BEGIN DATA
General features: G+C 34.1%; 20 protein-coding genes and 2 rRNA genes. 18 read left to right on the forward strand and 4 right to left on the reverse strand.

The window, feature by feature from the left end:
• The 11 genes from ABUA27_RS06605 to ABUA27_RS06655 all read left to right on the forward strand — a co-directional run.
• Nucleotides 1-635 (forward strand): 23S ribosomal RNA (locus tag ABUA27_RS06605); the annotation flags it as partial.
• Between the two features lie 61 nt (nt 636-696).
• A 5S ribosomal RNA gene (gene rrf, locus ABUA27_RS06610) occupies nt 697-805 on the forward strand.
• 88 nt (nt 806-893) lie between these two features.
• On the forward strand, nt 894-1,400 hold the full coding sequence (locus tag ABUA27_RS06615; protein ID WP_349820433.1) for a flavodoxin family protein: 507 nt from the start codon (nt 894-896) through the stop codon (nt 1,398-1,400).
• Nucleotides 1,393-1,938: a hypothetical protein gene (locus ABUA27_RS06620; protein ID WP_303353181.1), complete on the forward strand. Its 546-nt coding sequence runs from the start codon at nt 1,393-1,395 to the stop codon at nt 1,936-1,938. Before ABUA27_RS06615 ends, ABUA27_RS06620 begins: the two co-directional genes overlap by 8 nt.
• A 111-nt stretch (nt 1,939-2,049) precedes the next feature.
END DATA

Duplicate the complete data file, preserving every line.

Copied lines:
General features: G+C 34.1%; 20 protein-coding genes and 2 rRNA genes. 18 read left to right on the forward strand and 4 right to left on the reverse strand.

The window, feature by feature from the left end:
• The 11 genes from ABUA27_RS06605 to ABUA27_RS06655 all read left to right on the forward strand — a co-directional run.
• Nucleotides 1-635 (forward strand): 23S ribosomal RNA (locus tag ABUA27_RS06605); the annotation flags it as partial.
• Between the two features lie 61 nt (nt 636-696).
• A 5S ribosomal RNA gene (gene rrf, locus ABUA27_RS06610) occupies nt 697-805 on the forward strand.
• 88 nt (nt 806-893) lie between these two features.
• On the forward strand, nt 894-1,400 hold the full coding sequence (locus tag ABUA27_RS06615; protein ID WP_349820433.1) for a flavodoxin family protein: 507 nt from the start codon (nt 894-896) through the stop codon (nt 1,398-1,400).
• Nucleotides 1,393-1,938: a hypothetical protein gene (locus ABUA27_RS06620; protein ID WP_303353181.1), complete on the forward strand. Its 546-nt coding sequence runs from the start codon at nt 1,393-1,395 to the stop codon at nt 1,936-1,938. Before ABUA27_RS06615 ends, ABUA27_RS06620 begins: the two co-directional genes overlap by 8 nt.
• A 111-nt stretch (nt 1,939-2,049) precedes the next feature.